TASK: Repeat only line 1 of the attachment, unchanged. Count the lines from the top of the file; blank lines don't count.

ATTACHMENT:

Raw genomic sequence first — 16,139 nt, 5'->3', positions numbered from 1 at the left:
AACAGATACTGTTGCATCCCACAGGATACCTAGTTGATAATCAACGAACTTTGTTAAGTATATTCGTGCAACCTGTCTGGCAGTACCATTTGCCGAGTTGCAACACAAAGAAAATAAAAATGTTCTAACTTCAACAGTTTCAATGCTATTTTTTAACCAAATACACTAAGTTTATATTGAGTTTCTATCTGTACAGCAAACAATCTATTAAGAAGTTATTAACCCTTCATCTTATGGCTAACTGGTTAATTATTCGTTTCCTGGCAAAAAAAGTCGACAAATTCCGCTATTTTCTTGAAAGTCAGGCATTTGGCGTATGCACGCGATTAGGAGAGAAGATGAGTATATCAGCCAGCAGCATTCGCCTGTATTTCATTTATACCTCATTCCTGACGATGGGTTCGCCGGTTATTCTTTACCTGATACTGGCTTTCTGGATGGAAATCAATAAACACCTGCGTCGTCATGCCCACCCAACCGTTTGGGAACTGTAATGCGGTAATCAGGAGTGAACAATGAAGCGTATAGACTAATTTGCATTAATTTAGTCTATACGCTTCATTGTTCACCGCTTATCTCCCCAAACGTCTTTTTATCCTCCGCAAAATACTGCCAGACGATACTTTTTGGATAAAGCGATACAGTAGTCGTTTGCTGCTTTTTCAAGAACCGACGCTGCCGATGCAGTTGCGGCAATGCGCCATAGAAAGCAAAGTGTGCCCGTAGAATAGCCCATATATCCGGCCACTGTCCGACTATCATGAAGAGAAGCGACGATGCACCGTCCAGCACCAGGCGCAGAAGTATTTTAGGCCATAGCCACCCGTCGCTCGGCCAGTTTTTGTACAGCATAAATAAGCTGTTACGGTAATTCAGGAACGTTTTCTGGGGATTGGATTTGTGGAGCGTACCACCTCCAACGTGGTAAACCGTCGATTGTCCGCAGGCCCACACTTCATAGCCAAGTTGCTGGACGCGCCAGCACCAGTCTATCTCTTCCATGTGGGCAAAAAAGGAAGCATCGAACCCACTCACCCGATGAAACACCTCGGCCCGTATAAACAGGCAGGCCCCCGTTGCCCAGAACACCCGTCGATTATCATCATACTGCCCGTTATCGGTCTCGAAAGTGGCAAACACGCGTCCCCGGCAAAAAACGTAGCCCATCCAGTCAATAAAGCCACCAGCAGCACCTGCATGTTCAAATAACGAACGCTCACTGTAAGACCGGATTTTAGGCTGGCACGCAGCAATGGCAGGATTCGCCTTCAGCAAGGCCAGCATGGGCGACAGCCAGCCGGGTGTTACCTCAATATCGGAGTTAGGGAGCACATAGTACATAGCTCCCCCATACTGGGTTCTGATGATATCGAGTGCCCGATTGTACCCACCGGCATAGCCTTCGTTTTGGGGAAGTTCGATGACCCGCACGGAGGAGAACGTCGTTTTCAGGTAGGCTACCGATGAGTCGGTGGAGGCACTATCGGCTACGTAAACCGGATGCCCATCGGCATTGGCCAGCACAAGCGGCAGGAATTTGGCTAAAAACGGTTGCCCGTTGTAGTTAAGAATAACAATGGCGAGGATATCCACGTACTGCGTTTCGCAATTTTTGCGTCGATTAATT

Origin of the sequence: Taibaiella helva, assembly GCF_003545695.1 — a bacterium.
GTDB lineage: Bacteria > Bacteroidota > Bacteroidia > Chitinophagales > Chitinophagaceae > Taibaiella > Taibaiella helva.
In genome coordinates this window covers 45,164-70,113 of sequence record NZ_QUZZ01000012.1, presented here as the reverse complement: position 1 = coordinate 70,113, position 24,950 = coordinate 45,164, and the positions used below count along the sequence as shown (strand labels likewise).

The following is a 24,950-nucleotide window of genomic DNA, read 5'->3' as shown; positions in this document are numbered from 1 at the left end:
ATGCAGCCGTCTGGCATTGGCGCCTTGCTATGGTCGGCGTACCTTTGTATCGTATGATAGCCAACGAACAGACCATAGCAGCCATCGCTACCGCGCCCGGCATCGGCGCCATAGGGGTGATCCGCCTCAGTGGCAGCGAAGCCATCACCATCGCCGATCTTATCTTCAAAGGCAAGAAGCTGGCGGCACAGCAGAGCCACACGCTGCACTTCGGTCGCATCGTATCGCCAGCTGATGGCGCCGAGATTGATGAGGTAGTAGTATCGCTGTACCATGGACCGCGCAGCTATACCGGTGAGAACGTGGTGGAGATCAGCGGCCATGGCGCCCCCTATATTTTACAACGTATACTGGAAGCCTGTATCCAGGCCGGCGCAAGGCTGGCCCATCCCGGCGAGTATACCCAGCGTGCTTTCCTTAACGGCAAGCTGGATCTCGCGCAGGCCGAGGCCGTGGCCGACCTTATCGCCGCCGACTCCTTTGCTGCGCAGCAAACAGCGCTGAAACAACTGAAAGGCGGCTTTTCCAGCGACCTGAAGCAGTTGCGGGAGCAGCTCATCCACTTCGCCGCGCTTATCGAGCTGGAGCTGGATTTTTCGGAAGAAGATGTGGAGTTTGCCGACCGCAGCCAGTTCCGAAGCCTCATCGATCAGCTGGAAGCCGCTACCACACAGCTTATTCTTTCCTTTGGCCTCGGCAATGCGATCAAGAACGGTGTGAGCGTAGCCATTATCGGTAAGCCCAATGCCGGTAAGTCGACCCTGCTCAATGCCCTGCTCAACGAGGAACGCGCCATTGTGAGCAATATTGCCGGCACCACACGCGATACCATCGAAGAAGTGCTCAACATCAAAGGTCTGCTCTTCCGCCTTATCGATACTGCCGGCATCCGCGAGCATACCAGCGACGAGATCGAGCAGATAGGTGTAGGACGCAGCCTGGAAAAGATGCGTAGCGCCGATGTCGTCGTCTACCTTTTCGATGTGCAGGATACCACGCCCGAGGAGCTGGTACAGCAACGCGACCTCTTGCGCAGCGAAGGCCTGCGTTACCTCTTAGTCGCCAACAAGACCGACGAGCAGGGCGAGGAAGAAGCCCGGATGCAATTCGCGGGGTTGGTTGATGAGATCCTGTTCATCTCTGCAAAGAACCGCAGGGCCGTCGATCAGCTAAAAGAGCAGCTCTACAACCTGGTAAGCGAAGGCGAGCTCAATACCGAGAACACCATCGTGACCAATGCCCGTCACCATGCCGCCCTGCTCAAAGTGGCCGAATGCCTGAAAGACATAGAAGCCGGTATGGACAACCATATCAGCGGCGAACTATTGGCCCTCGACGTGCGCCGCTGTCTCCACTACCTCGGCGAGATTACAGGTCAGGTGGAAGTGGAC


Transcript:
Raw genomic sequence first — 16,139 nt, 5'->3', positions numbered from 1 at the left: